New national research centre maintaining momentum to tackle pests

July this year saw the beginning of a new era in invasive species research and innovation, with the launch of the Centre for Invasive Species Solutions.

The national research centre continues the collaboration between government, industry and research agencies to build on the work of the previous Invasive Animals Cooperative Research Centre, which had been running since 2005.

The Centre will include Australian Wool Innovation and Meat and Livestock Australia, ensuring the needs of livestock producers and graziers are addressed, particularly in relation to wild dog and rabbit management.

Andreas Glanznig, CEO for the new Centre said that after more than a decade of funding for the Invasive Animals CRC, Australia needed a permanent research centre to strengthen invasive species management strategies at landscape scale.

“We are now moving into our next stage of invasive species RD&E in Australia and working closely with key stakeholders to ensure governments and community have the tools to work together to provide innovative solutions to these big national problems,” Mr Glanznig said.

The first stage of the new Centre’s core research and development program will primarily focus on vertebrate pests and be built around the Australian Government’s $20 million investment along with significant investment from state government and industry partners.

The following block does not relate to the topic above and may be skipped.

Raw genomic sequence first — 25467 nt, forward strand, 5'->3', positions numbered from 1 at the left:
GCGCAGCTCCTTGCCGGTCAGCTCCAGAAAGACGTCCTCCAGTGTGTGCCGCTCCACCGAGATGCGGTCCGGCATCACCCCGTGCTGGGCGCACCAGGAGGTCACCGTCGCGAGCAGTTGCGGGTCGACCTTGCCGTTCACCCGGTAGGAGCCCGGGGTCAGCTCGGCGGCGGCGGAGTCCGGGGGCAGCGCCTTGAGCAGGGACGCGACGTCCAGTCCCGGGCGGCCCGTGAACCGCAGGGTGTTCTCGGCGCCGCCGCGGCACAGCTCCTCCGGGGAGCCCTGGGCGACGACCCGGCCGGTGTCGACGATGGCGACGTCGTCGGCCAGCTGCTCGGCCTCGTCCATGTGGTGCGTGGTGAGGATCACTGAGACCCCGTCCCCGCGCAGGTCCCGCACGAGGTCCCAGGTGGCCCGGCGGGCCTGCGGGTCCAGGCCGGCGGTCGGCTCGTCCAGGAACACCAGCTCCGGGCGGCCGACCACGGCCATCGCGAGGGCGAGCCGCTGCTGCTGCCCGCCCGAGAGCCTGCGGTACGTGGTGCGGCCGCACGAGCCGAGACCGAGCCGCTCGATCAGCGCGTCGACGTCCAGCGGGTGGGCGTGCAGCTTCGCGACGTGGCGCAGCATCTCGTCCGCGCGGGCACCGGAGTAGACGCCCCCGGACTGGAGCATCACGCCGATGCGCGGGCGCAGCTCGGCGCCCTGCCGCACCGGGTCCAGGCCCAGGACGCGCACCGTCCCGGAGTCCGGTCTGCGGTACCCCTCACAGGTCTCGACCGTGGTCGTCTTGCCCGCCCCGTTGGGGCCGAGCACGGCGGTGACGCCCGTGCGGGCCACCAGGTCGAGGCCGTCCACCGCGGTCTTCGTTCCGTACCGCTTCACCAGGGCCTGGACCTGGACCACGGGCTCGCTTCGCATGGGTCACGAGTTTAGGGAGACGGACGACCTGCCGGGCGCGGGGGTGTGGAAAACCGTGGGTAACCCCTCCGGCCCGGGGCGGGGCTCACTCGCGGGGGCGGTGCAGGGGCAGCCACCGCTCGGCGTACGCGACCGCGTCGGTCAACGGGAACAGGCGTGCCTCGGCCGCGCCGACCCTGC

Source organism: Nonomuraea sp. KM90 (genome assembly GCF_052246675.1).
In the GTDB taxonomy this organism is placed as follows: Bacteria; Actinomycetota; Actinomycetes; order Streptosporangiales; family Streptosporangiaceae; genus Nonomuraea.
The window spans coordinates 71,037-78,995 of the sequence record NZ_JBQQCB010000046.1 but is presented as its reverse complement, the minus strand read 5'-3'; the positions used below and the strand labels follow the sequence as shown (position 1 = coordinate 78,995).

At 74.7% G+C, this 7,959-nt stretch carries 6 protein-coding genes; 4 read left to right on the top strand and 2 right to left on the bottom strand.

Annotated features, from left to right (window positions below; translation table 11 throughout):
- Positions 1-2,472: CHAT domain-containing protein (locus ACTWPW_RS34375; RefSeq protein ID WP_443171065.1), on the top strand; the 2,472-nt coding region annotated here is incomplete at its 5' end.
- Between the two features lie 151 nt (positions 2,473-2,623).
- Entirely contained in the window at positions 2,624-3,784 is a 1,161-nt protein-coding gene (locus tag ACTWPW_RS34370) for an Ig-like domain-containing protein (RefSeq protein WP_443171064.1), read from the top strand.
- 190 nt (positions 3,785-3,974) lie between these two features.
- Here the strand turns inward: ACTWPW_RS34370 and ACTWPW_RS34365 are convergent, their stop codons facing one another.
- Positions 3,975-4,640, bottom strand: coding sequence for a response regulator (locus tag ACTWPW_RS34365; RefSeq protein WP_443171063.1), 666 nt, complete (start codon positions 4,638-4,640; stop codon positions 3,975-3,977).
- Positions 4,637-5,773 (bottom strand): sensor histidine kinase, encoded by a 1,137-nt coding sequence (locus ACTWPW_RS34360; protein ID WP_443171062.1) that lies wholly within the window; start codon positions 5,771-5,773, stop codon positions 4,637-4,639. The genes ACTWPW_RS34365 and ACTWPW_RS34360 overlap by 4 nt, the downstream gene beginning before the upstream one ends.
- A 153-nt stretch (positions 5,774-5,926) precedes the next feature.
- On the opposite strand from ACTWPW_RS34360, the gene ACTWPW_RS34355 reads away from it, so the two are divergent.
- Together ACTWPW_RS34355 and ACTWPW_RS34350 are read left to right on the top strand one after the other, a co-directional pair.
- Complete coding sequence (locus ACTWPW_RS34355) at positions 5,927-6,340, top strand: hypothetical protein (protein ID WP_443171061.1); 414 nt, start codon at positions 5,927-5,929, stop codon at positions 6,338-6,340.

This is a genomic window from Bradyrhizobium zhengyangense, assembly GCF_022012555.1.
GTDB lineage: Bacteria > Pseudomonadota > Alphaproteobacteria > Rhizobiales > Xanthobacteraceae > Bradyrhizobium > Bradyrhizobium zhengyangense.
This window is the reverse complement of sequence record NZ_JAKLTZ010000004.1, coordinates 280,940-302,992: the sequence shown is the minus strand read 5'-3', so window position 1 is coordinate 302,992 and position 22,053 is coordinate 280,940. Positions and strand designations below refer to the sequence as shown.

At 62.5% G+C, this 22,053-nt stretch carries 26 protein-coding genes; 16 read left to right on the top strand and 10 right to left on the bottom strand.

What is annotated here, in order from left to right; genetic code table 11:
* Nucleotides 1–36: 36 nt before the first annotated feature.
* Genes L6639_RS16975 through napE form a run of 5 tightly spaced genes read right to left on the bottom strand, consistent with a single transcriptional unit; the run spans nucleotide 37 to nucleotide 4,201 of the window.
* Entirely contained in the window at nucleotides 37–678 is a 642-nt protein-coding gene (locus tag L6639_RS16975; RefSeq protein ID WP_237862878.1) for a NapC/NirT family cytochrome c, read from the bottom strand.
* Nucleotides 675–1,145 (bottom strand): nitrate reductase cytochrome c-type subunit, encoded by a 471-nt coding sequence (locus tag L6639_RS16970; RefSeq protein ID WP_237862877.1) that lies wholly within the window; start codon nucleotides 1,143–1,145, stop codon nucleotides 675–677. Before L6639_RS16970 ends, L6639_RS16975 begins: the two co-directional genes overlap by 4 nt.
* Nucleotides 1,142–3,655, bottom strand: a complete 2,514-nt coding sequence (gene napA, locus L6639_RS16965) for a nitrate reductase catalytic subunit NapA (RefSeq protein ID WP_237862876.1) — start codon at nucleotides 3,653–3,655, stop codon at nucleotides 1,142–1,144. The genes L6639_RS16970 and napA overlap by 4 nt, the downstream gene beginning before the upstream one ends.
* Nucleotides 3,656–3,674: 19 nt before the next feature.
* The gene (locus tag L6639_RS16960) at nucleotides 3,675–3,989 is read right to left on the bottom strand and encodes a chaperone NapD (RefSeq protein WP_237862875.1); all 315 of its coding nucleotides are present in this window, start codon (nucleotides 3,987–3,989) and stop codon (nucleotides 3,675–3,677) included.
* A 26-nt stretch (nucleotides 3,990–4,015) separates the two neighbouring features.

The program will maintain key projects such as the National Wild Dog Management Coordinator, Greg Mifsud, who has been working with community groups and governments across Australia to ensure strategic and coordinated wild dog management.

Greg Mifsud, talking with some local landholders at a regional field days event about strategic wild dog management.

Greg’s role will continue to work with farming agencies to incorporate wild dog and feral animal management activities into national livestock production extension programs, to see feral animal control delivered strategically as part of on-farm management activities.


The Centre will again play a vital role in the biocontrol space. In March of 2017, the culmination of an eight-year Invasive Animals CRC collaborative research program resulted in the national release of the first new rabbit biocontrol agent in 20 years, known as RHDV1 K5 (a Korean strain of calicivirus).

The virus was released at more than 370 community-led sites across Australia, resulting in an average 42 per cent reduction in wild rabbit numbers at sites where the virus was released, based on coinciding spotlight counts undertaken pre-and post-release.

The new Centre will now lead the roll out of a recently developed 20-year rabbit biocontrol pipeline plan and ensure we have new landscape scale tools to stay on top of the rabbit problem – which can cause up to $250 million damage to agriculture each year alone.

Image left: Emma Sawyers, part of the rabbit biocontrol research team, is explaining to landholders about how to submit a rabbit tissue sample for disease analysis by our labs.

                     Image right: A rabbit is snapped by a remote camera eating some oats laced with the new rabbit virus – 4 hours after they had been put out.


One of our key community-led digital decision support systems, FeralScan, is helping land managers better understand invasive animal problems on their land through the reporting function. The FeralScan suite is now being utilised as part of the management programs for many land management and land care agencies across Australia.

Australia aspires to be a global leader in collaborative pest animal and weed research, development and extension and the new centre also aims to further develop our international partnerships ensuring our research is world class, increasing our capacity with the ability to create and learn from global programs.

For more information visit